Dig on your own for a while and then when you either ring up the records you’ve found or have a selection of records you would like to listen to, strike up a conversation with the staff. Its always nice to hear what they would recommend and there might be something there for you.
How big a role does album artwork play in your digging?
An attractive record sleeve is always an incentive. Although chances that the record itself isn’t great are relatively high. My DJ partner Nicole once did and entire in-store set just by judging the records on their cover and picking them from the bins. It turned out pretty amazing.
Could you tell us a bit about the mix you’ve done for us?
I recorded the mix on a Monday morning at the Red Light Radio studio so I guess you kind of hear that I needed to get the engine started. Its works its way from ambient to a more percussive gloomy sound but I approached it very much as I would a radio show; which is a quite organic process. So its records that I have been listening to recently and I added some Dutch sounds into the mix, for instance Terekke, Max Abysmal, Job Sifre, Upsammy and Moon&Sun, as well as a track from 1976 by artists Lawrence Weiner and Coosje van Bruggen. The Stamp The Wax mix is named after a sentence from that amazing record; ‘Within the context of gains and losses (Nothing to Loose)’.
Any standouts in the mix you’d like to mention?
Another of my recent favourites is a forthcoming re-release by Dutch musician Spinvis who collaborated with a poet called Simon Vinkenoog. Vinkenoog passed away a couple of years ago but I’m really happy people are rediscovering his work. He was our own original beat poet, part of the influential Provo movement in the late 60’s and organiser of the first ever happening in the Netherlands.
Casting the net wider now, who are some of the record collectors you most admire and why?
I don’t think it’s the collector I admire; its the person that loves music and that you can connect with through said music, whether or not they have thousands of records or own everything on a USB. I do have a lot of friends that own some exceptionally nice records though. And I wouldn’t mind going through Kim Gordon’s collection given the chance.
And are there any young collectors emerging who we should keep a close eye on?
There’s three women I would like to put in the spot light; Lieneke, who also happens to be Red Light Radio’s studio manager, is definitively one to keep an eye on; she recently did an amazing mix for Faff radio. There’s Merel, who was a guest on Deep Sea Discotheque a while ago and blew my mind and Fenna Fiction who has this beautiful wavy percussive flow. Then there’s all the other amazing selectors at Red Light, from Boris de Vries’ weekly Brainfried show to the monthly Bossoyo set. And a special mention should be made to the guys from Utrecht’s Stranded FM, notably Luke Cohlen and Tala Drum Corps, and the Deep Sea Discotheque crew from Den Haag.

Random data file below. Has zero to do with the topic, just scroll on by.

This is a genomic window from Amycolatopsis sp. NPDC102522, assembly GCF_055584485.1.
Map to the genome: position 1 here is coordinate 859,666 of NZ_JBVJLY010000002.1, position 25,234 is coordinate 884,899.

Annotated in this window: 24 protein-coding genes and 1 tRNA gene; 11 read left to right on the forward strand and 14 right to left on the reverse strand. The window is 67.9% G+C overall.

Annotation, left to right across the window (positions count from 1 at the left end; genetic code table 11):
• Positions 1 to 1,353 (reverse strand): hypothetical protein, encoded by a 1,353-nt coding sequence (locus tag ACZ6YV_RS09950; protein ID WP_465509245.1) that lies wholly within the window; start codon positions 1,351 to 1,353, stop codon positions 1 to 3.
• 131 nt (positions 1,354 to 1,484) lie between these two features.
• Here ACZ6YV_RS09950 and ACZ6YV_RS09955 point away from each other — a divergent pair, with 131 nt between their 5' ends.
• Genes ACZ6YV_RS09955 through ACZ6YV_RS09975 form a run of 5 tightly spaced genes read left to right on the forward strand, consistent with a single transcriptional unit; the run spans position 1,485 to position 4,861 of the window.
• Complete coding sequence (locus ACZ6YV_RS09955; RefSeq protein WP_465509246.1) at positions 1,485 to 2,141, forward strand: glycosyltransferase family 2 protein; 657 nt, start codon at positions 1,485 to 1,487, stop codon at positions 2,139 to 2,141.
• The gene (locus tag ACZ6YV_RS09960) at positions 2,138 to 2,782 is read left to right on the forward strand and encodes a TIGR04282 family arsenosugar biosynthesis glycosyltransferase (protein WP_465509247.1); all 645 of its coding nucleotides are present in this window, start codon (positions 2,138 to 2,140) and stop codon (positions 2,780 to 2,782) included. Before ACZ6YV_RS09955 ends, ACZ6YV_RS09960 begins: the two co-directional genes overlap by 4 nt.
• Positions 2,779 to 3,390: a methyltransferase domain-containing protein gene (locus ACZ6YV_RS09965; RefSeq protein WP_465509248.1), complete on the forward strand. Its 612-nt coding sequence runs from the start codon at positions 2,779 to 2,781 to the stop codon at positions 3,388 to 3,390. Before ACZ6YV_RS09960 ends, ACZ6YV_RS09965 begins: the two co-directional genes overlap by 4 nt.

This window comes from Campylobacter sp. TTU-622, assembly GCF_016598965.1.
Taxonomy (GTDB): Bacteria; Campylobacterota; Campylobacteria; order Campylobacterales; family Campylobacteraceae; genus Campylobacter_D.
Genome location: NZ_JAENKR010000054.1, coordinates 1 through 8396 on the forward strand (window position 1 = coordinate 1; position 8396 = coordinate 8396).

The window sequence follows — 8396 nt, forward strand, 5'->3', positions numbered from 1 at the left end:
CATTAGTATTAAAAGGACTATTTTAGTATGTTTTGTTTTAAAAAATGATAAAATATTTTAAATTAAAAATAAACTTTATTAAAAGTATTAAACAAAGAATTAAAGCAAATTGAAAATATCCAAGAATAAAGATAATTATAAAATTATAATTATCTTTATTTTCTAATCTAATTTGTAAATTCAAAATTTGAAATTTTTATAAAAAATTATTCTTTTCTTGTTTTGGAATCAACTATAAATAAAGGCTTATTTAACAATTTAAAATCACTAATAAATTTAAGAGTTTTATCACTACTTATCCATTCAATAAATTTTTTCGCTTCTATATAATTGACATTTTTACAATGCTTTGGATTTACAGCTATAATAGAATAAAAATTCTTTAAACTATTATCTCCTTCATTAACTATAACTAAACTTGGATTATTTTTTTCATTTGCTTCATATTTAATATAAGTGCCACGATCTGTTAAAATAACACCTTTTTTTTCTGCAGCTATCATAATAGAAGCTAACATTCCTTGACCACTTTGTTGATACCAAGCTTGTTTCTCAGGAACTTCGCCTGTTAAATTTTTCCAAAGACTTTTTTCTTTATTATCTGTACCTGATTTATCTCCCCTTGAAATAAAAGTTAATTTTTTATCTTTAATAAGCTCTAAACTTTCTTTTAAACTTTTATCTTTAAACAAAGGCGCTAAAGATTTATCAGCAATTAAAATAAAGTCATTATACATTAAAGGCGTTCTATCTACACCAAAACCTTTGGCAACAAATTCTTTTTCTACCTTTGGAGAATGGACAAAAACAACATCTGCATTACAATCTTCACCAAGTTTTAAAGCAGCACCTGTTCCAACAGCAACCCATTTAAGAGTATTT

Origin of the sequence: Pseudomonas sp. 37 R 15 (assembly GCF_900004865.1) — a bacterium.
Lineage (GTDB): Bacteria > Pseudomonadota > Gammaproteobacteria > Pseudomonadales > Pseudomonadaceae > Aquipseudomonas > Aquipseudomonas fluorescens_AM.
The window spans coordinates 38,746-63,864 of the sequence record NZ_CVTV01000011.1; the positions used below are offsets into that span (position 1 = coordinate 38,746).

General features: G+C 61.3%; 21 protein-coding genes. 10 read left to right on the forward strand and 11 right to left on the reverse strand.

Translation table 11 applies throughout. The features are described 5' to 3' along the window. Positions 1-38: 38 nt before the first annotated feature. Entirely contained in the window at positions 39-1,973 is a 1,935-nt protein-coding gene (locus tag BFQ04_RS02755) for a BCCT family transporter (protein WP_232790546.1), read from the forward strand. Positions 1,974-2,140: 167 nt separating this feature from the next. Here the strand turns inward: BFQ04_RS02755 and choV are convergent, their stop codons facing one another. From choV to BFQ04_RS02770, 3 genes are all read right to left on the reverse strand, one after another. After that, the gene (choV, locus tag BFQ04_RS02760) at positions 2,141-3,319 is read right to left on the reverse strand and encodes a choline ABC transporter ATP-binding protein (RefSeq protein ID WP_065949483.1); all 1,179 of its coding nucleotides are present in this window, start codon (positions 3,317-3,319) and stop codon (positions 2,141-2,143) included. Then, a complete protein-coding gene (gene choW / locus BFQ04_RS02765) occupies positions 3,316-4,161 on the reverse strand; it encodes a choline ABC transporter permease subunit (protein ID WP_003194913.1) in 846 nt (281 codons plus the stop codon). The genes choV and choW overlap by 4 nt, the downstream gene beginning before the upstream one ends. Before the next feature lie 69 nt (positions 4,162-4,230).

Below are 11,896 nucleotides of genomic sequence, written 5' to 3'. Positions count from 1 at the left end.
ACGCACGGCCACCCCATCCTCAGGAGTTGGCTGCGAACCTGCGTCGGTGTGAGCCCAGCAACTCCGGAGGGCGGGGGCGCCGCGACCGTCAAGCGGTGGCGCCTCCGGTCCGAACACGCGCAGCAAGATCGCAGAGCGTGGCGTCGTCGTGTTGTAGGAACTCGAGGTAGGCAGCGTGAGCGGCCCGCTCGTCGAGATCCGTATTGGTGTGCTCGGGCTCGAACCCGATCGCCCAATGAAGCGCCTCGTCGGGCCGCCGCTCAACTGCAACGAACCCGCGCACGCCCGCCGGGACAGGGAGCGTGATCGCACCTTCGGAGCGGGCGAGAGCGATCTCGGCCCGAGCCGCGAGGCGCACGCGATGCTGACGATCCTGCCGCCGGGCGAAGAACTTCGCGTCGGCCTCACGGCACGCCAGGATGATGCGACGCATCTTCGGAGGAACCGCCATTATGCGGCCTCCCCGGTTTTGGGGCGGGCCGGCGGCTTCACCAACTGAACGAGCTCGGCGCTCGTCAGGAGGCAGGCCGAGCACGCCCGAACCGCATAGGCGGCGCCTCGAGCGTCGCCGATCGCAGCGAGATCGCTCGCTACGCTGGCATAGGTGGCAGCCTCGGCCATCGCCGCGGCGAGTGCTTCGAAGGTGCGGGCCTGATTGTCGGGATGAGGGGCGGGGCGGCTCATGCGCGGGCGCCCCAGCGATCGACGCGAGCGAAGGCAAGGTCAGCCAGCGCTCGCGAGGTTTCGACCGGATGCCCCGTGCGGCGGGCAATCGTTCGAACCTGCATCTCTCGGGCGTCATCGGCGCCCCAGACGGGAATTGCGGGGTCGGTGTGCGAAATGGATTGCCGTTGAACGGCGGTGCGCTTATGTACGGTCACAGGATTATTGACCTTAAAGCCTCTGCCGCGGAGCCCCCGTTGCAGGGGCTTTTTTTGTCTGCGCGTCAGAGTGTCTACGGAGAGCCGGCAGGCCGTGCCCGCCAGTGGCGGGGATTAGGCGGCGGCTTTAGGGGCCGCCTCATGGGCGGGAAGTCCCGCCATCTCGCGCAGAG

You founded My Little Underground, a moniker that covers your editorial work as well as the different events, co-creative projects and art shows that you curate. Can you tell us a bit about the different things that you cover? Anything coming up that you’re excited about?
I mostly work on the crossing of contemporary art and design, trying to find different platforms to exhibit my ideas. I’m the contemporary arts curator for De School, a club in Amsterdam, where I try to push the boundaries of contemporary art out of the context of a white cube. I’m an editor for Ja Ja Ja Nee Nee Nee, an online radio station for art and contemporary culture, and I regularly teach at art schools such as the Sandberg Instituut.
I think of all platforms I love radio the most; we have some really nice collaborations coming up and we’ve been asked to host a panel for the Europan Lab 2018 during Nuits Sonores in Lyon on 8th May. At De School I have an upcoming exhibition with the design collective Goys and Birls celebrating the launch of their NXS publication. And in May I’ll be curating the cultural program for a Dutch festival called Lente Kabinet. So yeah, quite exiting and busy!
Under the guise of Strange Boutique you DJ with your friend Nicole Martens. When did you both begin this project together? Does it make more enjoyable having somebody else to share the good (and bad) experiences with?
It all began when Nicole and I joined an all girl DJ and VJ collective in 2004. The collective disbanded soon after but we kept in touch and when I was hosting a series of parties with Young Marco and Orpheu the Wizard I asked Nicole to design the flyer. As Marco and Orpheu were a duo back then, I also felt like I wanted someone next to me to share the fun with. So I asked Nicole to join me in the booth and we’ve been together ever since. Its so nice to have someone to play records with; you react on each others choices and a set really becomes the sum of the parts. And yes for better and for worse. Its great to share the worst as well. We sometimes call ourselves Statler and Waldorf as we like shouting boo from our balcony seats.
You also hold a residency on Red Light Radio with your show Tuesday Night Prayer Meeting. What do you try to explore with your radio shows? Is there a specific theme that runs through them?
My show comes together in quite an organic way; I usually know my first record and my last record and will build two hours around it improvising as I go. Initially Tuesday Night Prayer Meeting – named after Charles Mingus’ ‘Wednesday Night Prayer Meeting’ – was a spiritual jazz orientated show, allowing me to play records I couldn’t play in clubs. But over the years it has just become this monthly zen out zone for me to play records I really love, no matter the genre. I feel really lucky that Hugo and Orpheu from Red Light have let me do what ever it is I do for so long.
And finally is there anything else coming up on the horizon that’s getting you excited?
I have to say this is already a highlight of 2018; I’m in great company! I also just finished a mix for Rubber in The Hague that has little to do with music but where I could just play around with field recordings. And I’m really looking forward to summer; hopefully a heatwave or two, enough time to hang with my friends and playing at a couple of really nice festivals such as Strange Sounds From Beyond and Dekmantel’s Selectors. So far 2018 has not disappointed.
Photo credit: Jascha Sandles